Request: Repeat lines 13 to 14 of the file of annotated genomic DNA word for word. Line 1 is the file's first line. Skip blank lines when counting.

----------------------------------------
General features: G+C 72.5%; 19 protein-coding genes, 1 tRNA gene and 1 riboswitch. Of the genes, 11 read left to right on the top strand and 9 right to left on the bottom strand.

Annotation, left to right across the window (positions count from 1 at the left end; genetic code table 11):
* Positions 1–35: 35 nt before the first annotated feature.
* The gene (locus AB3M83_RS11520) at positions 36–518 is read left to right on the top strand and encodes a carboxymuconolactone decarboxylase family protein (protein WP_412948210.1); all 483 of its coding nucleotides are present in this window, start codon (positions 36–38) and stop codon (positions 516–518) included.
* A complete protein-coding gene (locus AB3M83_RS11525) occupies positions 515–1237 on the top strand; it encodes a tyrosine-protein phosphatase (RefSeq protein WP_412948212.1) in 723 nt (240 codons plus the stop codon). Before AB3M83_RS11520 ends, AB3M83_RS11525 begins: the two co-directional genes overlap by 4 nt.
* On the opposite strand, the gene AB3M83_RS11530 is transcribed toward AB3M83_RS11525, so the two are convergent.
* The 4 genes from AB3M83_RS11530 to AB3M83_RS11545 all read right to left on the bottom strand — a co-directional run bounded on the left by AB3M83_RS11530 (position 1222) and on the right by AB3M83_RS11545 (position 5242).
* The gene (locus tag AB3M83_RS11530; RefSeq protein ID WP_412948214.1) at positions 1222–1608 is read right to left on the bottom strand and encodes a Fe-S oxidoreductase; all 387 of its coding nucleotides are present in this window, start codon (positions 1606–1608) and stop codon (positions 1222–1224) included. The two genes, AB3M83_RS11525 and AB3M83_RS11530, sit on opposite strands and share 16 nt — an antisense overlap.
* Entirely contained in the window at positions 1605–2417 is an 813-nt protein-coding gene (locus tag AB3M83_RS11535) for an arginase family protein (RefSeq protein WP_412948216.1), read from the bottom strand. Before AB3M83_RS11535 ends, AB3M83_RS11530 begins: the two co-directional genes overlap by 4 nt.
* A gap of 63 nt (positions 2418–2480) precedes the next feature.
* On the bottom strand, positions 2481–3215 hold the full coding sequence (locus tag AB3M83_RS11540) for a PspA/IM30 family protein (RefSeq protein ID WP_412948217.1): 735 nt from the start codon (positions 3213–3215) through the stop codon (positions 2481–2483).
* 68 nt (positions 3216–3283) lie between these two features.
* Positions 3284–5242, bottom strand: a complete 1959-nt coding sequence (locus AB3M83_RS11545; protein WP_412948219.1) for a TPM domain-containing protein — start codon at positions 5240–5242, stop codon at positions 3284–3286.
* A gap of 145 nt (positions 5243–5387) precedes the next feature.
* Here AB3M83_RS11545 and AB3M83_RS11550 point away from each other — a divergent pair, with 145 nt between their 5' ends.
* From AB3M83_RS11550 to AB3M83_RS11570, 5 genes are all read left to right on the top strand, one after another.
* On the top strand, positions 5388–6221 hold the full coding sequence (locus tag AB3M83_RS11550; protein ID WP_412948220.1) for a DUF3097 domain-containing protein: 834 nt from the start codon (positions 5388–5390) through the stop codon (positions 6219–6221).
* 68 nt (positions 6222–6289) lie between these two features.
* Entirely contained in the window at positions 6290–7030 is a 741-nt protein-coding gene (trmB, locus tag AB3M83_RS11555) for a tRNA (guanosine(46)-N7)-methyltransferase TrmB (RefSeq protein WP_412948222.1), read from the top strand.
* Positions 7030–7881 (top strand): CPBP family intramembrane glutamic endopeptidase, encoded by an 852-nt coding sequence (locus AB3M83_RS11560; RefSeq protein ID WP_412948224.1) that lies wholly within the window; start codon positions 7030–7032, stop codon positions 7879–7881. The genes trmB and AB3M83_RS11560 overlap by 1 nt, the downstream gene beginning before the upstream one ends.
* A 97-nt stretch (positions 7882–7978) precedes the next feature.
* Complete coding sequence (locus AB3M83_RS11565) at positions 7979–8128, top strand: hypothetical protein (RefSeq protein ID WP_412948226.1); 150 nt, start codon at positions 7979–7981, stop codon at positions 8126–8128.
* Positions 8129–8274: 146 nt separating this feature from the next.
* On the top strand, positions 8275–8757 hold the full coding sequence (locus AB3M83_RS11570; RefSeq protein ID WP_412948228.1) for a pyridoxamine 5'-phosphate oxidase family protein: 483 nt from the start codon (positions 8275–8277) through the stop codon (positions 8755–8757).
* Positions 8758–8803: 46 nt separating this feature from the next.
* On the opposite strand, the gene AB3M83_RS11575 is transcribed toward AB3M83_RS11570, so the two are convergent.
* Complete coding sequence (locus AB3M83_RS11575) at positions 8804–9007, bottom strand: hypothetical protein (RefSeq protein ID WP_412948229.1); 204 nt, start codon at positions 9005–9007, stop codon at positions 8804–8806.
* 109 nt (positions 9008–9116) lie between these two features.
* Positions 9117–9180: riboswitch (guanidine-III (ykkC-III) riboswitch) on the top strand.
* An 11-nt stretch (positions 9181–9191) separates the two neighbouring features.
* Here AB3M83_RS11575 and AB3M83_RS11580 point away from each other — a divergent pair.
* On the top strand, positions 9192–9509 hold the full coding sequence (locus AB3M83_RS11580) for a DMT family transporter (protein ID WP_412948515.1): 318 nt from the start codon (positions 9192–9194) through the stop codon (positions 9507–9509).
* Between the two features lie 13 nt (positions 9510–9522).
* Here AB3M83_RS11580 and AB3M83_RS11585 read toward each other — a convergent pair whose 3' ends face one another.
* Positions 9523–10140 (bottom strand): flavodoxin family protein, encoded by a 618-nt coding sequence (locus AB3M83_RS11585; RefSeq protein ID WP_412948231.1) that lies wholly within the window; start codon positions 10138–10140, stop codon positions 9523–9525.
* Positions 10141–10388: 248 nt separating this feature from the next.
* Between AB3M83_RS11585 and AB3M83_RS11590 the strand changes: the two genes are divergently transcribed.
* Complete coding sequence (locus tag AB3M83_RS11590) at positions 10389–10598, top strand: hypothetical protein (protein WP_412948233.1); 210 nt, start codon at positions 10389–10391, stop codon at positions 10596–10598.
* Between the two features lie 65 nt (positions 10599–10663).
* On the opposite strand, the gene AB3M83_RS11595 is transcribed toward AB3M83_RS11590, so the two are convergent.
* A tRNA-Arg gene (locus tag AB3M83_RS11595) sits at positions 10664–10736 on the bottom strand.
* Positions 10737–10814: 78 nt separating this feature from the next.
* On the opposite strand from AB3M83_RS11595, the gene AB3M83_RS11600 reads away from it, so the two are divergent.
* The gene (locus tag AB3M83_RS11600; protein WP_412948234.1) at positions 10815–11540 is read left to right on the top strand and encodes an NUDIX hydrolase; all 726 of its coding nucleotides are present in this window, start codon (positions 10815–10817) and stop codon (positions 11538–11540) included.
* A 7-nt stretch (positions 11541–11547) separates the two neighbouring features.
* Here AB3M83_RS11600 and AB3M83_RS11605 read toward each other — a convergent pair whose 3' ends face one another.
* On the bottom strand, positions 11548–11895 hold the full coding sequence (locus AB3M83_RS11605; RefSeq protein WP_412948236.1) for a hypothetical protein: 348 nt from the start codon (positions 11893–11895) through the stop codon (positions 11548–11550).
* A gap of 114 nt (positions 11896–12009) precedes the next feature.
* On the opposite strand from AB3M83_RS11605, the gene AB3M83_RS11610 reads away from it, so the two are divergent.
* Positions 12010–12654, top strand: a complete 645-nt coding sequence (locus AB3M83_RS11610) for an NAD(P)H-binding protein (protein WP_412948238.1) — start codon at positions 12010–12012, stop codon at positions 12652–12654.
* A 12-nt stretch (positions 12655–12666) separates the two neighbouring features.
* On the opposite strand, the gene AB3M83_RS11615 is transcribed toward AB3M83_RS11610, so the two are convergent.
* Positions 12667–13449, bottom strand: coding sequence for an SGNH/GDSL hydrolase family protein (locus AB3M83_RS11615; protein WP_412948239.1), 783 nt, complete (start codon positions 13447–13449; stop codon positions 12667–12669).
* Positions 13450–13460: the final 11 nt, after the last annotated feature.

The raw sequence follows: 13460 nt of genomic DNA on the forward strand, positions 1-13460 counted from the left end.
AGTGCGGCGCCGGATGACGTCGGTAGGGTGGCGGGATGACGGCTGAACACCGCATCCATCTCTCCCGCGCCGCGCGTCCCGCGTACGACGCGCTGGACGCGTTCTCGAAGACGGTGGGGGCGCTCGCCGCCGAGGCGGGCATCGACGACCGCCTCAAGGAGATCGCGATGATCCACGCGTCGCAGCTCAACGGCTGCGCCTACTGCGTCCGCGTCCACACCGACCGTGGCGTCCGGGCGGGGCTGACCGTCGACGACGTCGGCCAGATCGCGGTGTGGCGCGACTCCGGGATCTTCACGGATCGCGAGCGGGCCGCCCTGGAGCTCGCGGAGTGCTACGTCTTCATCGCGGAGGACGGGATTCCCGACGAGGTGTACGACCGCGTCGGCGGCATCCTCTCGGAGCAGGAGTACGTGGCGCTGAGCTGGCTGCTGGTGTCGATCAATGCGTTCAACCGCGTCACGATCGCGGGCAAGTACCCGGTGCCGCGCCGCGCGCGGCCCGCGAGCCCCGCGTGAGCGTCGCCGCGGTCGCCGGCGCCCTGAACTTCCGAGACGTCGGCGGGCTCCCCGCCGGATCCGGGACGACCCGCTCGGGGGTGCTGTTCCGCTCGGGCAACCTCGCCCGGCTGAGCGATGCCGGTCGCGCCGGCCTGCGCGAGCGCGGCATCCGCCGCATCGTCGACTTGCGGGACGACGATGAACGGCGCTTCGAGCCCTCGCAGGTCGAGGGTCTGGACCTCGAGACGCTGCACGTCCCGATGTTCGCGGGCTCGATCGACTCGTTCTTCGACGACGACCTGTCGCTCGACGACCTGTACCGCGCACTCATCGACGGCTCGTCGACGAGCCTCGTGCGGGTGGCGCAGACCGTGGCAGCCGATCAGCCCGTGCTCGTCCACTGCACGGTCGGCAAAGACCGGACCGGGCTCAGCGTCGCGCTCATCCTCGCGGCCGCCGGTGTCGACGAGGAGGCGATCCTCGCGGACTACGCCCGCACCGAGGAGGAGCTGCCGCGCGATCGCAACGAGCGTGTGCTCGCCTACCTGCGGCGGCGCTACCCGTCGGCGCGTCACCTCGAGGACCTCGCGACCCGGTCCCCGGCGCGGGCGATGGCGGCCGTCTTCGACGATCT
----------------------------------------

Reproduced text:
* Positions 3284–5242, bottom strand: a complete 1959-nt coding sequence (locus AB3M83_RS11545; protein WP_412948219.1) for a TPM domain-containing protein — start codon at positions 5240–5242, stop codon at positions 3284–3286.
* A gap of 145 nt (positions 5243–5387) precedes the next feature.